Sunday, November 6, 2011

Where does this leave Caltrain in the new HSR business plan?

This is not my favorite topic. Caltrain is really a distraction from the big problem, which is high-speed rail in California. But, it bears paying attention to and John Horgan is right to do so in his article, below. 

Look, the politician rail promoters always had a full blown scheme to use the Caltrain corridor from San Francisco to San Jose, and then head out into the wilderness of the Central Valley around Merced, after which it would meander south, go through a bunch of towns like Fresno and then on to Bakersfield, head back west to Palmdale, go south again through the mountains, and on to LA, after which it would head to Anaheim because of Disneyland, and also then go back east Inland, (because there are lots of people there), before finally turning south to San Diego.  How this can be called a high-speed rail route is anybody's guess.

Anyhow, we are hereby and forthwith concerned with that first fifty miles or so on the Caltrain corridor.  HSR's original intention was to put four tracks (from the current two) on either a solid retaining wall or a viaduct, which costs more.  They finally opted for the latter.  It, of course, costs lots of money, which they didn't -- and don't -- have.

So, to help them out, Congresswoman Eshoo, State Senator Simitian and State Assemblyman Gordon cooked up a new, low cost plan that didn't require a viaduct or four tracks.  They said that HSR could get away with only two tracks and combine -- the marketing word they came up with is "blended" -- Caltrain and HSR on those same tracks.  Of course, even that wouldn't work without electrification, some additional passing tracks, signalling, PTC and other gadgets and guess what, these cost money also.  Which they also don't have. 

In fact, it would cost, after careful calculations, around $5 billion. WOW. You have to wonder what the full-blown viaduct and four tracks would cost with their newly discovered "honest" and "transparent" calculations.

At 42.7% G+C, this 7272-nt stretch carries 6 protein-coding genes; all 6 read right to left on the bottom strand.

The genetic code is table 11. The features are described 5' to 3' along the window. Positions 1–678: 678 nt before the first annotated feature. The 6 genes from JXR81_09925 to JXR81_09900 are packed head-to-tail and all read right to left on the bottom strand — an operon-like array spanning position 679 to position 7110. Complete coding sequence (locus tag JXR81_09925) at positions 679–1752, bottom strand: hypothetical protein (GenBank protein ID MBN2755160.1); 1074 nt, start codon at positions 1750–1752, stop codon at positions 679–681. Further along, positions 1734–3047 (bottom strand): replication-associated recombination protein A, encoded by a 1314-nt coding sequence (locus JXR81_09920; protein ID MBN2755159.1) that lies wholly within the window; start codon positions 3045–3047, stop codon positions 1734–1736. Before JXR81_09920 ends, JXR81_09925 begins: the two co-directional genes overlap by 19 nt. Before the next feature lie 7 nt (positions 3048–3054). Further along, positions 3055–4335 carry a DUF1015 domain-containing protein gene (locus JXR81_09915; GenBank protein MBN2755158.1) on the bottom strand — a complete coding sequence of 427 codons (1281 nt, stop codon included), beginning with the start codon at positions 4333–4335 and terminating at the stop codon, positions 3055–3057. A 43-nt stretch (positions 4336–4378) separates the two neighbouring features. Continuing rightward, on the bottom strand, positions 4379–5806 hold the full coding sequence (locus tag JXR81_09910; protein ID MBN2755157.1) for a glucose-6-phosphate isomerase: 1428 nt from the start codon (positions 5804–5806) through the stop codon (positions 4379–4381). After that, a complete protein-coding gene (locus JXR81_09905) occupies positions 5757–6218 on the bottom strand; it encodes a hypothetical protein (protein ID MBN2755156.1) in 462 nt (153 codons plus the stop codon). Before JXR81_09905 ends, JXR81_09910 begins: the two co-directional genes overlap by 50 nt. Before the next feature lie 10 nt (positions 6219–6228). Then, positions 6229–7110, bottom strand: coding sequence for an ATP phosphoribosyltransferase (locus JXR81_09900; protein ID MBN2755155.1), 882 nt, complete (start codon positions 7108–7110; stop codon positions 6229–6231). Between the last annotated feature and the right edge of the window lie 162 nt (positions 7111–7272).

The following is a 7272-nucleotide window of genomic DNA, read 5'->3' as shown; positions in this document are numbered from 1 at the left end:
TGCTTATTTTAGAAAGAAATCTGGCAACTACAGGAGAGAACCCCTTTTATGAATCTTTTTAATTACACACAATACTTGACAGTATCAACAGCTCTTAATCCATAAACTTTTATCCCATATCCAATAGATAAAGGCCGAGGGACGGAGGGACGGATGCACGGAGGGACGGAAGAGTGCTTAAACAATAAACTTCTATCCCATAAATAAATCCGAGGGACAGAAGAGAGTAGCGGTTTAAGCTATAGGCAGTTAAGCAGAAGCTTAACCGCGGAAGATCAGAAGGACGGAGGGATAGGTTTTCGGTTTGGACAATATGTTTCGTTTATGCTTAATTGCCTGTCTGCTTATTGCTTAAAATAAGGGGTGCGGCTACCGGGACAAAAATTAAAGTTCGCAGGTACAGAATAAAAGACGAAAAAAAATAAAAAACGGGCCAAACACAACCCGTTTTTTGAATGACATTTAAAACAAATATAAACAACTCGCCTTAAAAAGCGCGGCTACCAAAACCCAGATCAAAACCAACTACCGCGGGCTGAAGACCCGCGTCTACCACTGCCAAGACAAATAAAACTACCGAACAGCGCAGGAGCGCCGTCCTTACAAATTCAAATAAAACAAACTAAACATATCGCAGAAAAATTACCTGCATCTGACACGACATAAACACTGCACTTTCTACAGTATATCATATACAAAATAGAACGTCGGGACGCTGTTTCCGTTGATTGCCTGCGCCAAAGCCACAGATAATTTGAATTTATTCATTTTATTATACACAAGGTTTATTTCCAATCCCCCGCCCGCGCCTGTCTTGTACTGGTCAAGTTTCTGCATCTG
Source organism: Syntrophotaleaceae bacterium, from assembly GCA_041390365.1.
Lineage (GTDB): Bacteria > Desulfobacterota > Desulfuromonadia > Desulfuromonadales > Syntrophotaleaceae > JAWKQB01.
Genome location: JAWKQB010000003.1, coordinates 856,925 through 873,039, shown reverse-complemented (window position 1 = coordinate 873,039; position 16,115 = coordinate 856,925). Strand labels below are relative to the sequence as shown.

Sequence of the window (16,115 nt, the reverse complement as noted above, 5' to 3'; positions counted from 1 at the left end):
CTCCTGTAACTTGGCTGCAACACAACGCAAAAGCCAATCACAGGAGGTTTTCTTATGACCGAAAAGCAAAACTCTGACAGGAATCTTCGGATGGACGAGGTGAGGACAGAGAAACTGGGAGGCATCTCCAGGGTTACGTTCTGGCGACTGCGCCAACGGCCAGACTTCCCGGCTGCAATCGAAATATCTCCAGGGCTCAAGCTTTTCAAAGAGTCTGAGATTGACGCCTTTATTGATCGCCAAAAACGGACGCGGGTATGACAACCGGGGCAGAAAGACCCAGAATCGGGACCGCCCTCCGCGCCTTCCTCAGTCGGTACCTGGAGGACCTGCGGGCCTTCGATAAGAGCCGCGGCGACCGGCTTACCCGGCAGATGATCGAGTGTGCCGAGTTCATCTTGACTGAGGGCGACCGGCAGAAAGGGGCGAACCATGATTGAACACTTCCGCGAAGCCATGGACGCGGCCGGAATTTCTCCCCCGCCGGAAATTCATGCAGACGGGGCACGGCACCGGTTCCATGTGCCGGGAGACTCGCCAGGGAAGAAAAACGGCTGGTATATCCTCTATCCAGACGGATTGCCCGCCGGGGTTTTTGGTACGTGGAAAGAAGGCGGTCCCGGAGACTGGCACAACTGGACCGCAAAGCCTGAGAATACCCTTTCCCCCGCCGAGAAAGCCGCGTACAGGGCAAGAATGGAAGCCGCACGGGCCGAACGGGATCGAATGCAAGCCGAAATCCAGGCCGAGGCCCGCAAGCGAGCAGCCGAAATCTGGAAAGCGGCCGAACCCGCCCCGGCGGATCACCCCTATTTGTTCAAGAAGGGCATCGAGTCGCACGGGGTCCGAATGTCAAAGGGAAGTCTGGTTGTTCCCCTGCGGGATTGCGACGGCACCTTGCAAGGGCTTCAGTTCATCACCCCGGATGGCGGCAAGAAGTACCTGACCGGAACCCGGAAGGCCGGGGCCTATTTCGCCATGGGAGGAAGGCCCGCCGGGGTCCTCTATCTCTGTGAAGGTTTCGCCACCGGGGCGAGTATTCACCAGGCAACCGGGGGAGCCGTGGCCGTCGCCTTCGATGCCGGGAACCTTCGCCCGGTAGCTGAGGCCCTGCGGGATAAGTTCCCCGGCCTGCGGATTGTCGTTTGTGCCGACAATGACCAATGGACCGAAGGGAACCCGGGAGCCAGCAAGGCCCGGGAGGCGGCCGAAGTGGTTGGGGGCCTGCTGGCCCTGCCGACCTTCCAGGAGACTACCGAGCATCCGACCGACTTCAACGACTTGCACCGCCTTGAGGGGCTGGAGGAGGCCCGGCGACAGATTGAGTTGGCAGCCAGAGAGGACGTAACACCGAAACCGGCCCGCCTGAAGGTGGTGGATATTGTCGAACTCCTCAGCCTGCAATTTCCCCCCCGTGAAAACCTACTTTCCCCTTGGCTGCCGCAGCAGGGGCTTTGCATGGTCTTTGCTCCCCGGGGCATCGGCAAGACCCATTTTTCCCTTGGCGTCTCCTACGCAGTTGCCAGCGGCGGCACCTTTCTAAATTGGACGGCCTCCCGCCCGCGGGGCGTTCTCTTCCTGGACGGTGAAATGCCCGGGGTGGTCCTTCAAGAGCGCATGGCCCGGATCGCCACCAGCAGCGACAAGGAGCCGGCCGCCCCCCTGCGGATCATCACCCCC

What our politicians thought was that with this blended scheme, the rail authority would no longer be pushing the viaduct, their original choice. The rail authority would settle for this blending of the two (make that three with UPRR) rail operators.  They could save themselves embarrassment by calling it "initial construction phase" or "value engineering" which really means we don't have the money to build anything on the rail corridor.

Caltrain was happy to get any crumbs from HSR, even their good intentions, although what they really dreamed about was free electrification and grade separations.  We'll tell you all about that later.

The politicians were wrong.  The rail authority has no intentions of giving up on the four track viaduct.  These rail guys just don't have the funds for it right now. So, their thinking goes, let's get at least one or two of our trains running on this corridor now to hold it for us, sort of like putting your hat on the table and tipping some chairs up to hold it for later.

There's a lot more to explain about Caltrain, which is managed with the same brilliance as the high-speed rail authority, but that's another story for another time. 

The bottom line here is that there are no -- that's NONE -- feasible alternatives for admitting high-speed rail on the Caltrain corridor. They are all bad.